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Mario Fortuna | January 2007
on Wednesday, 17/01/2007 — Luisa Figueiredo

Mario Fortuna

Name: Mario Fortuna
Year of Birth: 1956
Place of birth: Azores, Portugal
City of residence: Ponta Delgada, Azores, Portugal
Years in the US: 8 (1975-1983)
Personal webpage: www.deg.uac.pt/~fortuna
Undergraduate Degree: Economics (U. Mass. Dartmouth – SMU at the time - 1978)
Post-graduate Degree: Masters in Economics (Boston College -1981), PhD in Economics (Boston College - 1983)
Current professional status: Full professor – University of the Azores
Research interests: Public Economic Policy
Best career achievement: Full Professorship

To be or not to be an immigrant in the US
 
What brought you to the USA?
I went to the US in 1975, after finishing high school in Ponta Delgada. At the time the options were to go to Lisbon, to a higher education system in high post revolution turmoil, or to go to the US where I could stay with a brother. I opted to go to the US to do all my university work.
I was at the same time running away from a confusing setting and looking for the benefits of one of the best higher education systems in the world. Name the three most valuable lessons you have learned in this country (at work or not).
1. Serious work is the only way to progress. 2. Do not prevent others from accomplishing their projects. 3. Work makes excellence.

I can best express the feeling with the following phrase I heard recently from a former director of Disney World in Florida “It’s not magic that makes this place work, it's work that makes this place magic”. Basically, if you don’t sew you cannot harvest.

 

In 1983 you went back to the Azores. Why?
Because I thought I could help in some way promote the development of my birthplace and because I thought the perspectives for Portugal, with EU integration, were very good. So the work environment and the opportunities would be favourable.

What do you think Portugal is still better at?
Being in Portugal, the salary is not that fabulous but the system provides a lot of flexibility. This is good in the sense that you can do various things but is bad in that you end-up dispersing more than would be desirable in many instances. Aside from salary considerations and the work set-up, Portugal is a good place to be in Europe. The quality of life in the Azores is good, I have to admit. The weather is good, the food is good and the work environment is generally relaxed. There are many opportunities for those that are patient enough. Many frustrating moments for those that want to move fast. For someone who wants more time for himself this has been the right place to be.

What would you like to see changed in the Portuguese educational system?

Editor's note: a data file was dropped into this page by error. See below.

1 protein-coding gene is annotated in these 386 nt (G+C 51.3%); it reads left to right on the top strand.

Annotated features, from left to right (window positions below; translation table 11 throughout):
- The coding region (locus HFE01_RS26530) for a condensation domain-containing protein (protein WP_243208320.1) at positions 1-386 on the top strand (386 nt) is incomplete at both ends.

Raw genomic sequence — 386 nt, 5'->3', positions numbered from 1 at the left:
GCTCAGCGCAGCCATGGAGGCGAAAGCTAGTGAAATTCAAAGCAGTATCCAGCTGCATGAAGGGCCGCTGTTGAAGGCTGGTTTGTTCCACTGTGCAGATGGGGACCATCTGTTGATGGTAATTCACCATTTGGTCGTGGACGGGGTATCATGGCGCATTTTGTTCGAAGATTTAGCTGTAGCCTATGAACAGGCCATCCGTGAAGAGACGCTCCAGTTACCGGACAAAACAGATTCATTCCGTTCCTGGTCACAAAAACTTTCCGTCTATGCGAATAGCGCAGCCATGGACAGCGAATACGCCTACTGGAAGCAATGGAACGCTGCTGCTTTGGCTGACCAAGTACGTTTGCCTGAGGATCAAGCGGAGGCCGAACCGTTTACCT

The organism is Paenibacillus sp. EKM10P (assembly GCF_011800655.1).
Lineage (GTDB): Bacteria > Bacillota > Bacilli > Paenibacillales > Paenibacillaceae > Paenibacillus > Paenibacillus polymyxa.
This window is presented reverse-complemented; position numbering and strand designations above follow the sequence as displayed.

Portugal needs to come to grips with the fact that the educational system is not a free good and that resources are scarce and should be considered in competing uses. So, education has to use resources efficiently like all other sectors of the economy. The educational system needs to be restructured to place incentives in the right place. As it is, there are too many vested interests managing it. Teachers and students end up intervening in a myriad of decisions of which they are the main beneficiaries, without significant outside auditing. In the end there is a wrong perception that the system is of very low cost for the internal stakeholders, leading to a wrong distribution of resources.

Merit is frequently not the criteria to determine who gets what. Productivity is, as such, low for students, for teachers, for researchers and for administrators. The system should be changed to reward achievement and avoid all redundancies in the use of scarce resources.

 

The daily life in the US

Favourite news from Portugal: Público; Diário de Notícias; Diário Ecomico; Açoriano Oriental; Canal1-notícias; Sic-Notícias;
Favourite Website/Blog: Msn.com opens many windows of information. It also helps me keep in contact with social changes in the US; Google.com opens other windows of information that I need.
Ideal weekend program in your city: In Ponta Delgada, in the Azores I can now take half of Saturday and Sunday to play golf. In the summer I also go snorkelling.
Portuguese neighbourhood in the cities where you lived:

In my first years in the US I lived in Fall River. This town is one of the main Portuguese communities in New England. Later I moved to Allston, which is close to the portuguese areas of Somerville and Cambridge. Even though there was no time to mingle with the Portuguese community it was nonetheless a comfort to know it was close by.